- “The most terrible thing about it is not that it breaks one’s heart—hearts are made to be broken—but that it turns one’s heart to stone.” (from ‘De Profundis’ by Oscar Wilde)
Full disclosure: there are very few Serge Lutens I can wear – he has that weird, prune-ish note in a lot of his scents that just turns to mouldy armpit on me – and the lighter fare is just… lighter fare. But every now and then Uncle Serge hits it out of the park (for me). One of those is the vaunted Daim Blond, which has that apricot/ stone fruit note embedded in plush suede (‘Daim Blond’ translates to ‘white suede’, though I always think of it as apricot-colored because I am a literal beast. Daim Blond is plush, comfortable, afternoon-sunny.
De Profundis (the Other One) is the persack opposite.
Achingly beautiful, it is the epitome of a mourning ritual, but not incense and the sickly-sweet scent of lilies. Rather, De Profundis uses the acrid scent of chrysanthemum as its overarching note and inspiration, which gives it a bit of cognitive dissonance – it’s a melancholic perfume, but alive enough to confuse the senses. The chrysanthemum is omnipresent but never overbearing. There’s violet in there, as well as a fern-y note that, oddly enough, speak to me of Autumn, rather than Spring. It’s chilly but not cold. This is late October in a bottle.
Whenever I think of De Profundis I think of the scene in LoTR where Lord Elrond describes his daughter Arwen’s future, should she choose to love a mortal king. There’s a stunning visual where she, clad in her mourning clothes and veil, is drifting through an Autumn forest, doomed to live her immortal life in grief and despair.
Or is she? As in Arwen’s story, there is also another facet of De Profundis that keeps it from sliding into the slough of despond – there is that glimmer of sunlight (in Arwen’s case, a child) that reminds that while in the midst of Life we are in Death, so are we in Life while in the midst of Death. It’s the touch on the shoulder that says ‘I am with thee’, who (or what)ever ‘I’ means to you. It allows for grief, for melancholy – but it also quietly insists that, sooner or later, we must throw off our mourning clothes and return to Life. Grief is human. Hardening our hearts against the fear of future grief is what robs us of our humanity. At least that is what De Profundis says to me. What it doesn’t say, blessed be, is ‘buck up!’ or any of the other hectoring, absurd exhortations or pablum that seeks to diminish and dilute grief before its time. De Profundis has no pablum to offer you. It simply exists to remind you that grief is a part of life – and it is human.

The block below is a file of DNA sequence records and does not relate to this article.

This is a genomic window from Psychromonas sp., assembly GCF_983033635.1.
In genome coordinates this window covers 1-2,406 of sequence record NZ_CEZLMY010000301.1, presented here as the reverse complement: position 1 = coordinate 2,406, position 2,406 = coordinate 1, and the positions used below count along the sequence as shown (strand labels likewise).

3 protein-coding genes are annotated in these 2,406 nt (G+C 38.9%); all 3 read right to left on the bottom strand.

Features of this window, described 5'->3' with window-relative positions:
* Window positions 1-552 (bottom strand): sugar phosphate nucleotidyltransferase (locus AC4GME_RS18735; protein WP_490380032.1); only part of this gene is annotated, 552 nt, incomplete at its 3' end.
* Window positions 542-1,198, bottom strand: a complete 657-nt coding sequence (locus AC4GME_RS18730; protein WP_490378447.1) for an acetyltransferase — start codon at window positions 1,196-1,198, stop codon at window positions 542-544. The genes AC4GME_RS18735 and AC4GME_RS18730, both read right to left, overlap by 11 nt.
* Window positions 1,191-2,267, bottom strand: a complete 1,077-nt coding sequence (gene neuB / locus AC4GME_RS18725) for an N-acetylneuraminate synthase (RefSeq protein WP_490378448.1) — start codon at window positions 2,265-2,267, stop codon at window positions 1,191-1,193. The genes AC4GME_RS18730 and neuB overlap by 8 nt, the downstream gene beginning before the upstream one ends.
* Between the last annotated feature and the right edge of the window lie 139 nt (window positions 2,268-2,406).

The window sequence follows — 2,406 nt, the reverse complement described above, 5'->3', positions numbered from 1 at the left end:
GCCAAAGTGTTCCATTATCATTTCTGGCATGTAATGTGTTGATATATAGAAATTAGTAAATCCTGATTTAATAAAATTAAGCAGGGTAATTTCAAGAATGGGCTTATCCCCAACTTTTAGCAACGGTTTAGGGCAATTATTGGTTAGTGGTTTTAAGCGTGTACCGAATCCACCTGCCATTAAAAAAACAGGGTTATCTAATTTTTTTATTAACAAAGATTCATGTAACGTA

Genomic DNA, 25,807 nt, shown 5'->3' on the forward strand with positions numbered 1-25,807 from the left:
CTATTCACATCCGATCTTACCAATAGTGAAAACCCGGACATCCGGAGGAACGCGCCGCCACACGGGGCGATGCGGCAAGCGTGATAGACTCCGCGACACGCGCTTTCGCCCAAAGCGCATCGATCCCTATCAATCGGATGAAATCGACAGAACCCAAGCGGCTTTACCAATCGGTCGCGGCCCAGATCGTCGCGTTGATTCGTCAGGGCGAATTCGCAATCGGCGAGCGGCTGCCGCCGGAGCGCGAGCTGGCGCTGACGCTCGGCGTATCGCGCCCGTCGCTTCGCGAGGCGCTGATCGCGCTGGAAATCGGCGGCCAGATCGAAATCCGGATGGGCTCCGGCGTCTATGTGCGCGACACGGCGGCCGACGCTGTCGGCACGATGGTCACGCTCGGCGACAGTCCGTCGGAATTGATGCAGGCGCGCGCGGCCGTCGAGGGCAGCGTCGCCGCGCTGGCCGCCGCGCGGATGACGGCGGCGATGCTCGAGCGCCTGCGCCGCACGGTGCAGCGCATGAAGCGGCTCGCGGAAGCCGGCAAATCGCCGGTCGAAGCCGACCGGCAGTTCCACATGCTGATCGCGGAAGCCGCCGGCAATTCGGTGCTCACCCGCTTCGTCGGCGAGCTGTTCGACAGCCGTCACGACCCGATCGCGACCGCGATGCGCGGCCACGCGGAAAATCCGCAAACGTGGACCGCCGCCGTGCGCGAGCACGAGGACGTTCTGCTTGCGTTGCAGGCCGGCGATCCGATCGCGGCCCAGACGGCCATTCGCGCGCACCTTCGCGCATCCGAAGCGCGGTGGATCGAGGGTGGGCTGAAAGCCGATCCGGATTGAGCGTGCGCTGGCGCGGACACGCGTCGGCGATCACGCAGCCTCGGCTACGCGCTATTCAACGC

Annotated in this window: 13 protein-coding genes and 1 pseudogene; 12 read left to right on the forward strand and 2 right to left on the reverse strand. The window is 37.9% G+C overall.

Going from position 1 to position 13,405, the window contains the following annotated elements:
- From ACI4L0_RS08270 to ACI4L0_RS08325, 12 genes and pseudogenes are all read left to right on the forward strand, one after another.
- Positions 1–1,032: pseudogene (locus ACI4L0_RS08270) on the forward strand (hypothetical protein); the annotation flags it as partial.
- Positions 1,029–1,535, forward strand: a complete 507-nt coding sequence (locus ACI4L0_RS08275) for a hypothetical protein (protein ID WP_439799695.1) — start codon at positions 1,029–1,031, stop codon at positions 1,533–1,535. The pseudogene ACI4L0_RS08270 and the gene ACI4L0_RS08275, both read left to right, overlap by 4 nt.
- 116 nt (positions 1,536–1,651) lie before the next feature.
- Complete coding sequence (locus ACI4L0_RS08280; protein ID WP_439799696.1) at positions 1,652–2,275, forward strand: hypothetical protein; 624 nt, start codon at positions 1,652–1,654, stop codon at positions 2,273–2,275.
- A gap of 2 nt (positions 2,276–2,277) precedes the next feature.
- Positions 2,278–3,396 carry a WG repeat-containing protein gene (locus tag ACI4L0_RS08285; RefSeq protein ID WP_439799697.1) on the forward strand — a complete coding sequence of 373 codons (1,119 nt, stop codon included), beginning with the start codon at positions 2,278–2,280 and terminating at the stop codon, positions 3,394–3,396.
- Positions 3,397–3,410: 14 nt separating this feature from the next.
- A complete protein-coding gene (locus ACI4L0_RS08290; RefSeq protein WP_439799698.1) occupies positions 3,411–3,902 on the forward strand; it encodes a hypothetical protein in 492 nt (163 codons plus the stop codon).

Obviously (at least for me) this is not a casual scent. It’s not a scent to wear to brunch with your gal pals. It’s not a difficult scent to wear – at least not for me – but I am not a very casual person (I cannot imagine wearing this with jeans – but I rarely wear jeans..so…). It’s not a shrieker but it is ever-present, lingering as Lutens’s heftier scents are wont to do. It won’t poke at you to get your attention. Rather, it will wrap itself around you, much like Arwen’s mourning veil, and continue to make its presence known… until you finally succumb to its beautiful quietude. For me, De Profundis is not the wailing and lamentation of grief; it’s afterwards, with the quiet realization that your grief exists.
Aren’t you glad you asked?
I’m not a huge fan of Uncle Serge’s scents, overmuch, but I am forever grateful that he and Christopher Sheldrake got this one right. It is the other side of the Janus mask (Daim Blond is the fun side) that they created just for me (hey, a gal can dream). I wish I had better words to describe its compelling beauty. Maybe I will, come October.
You can get a sample from Surrender to Chance – and decide for yourself.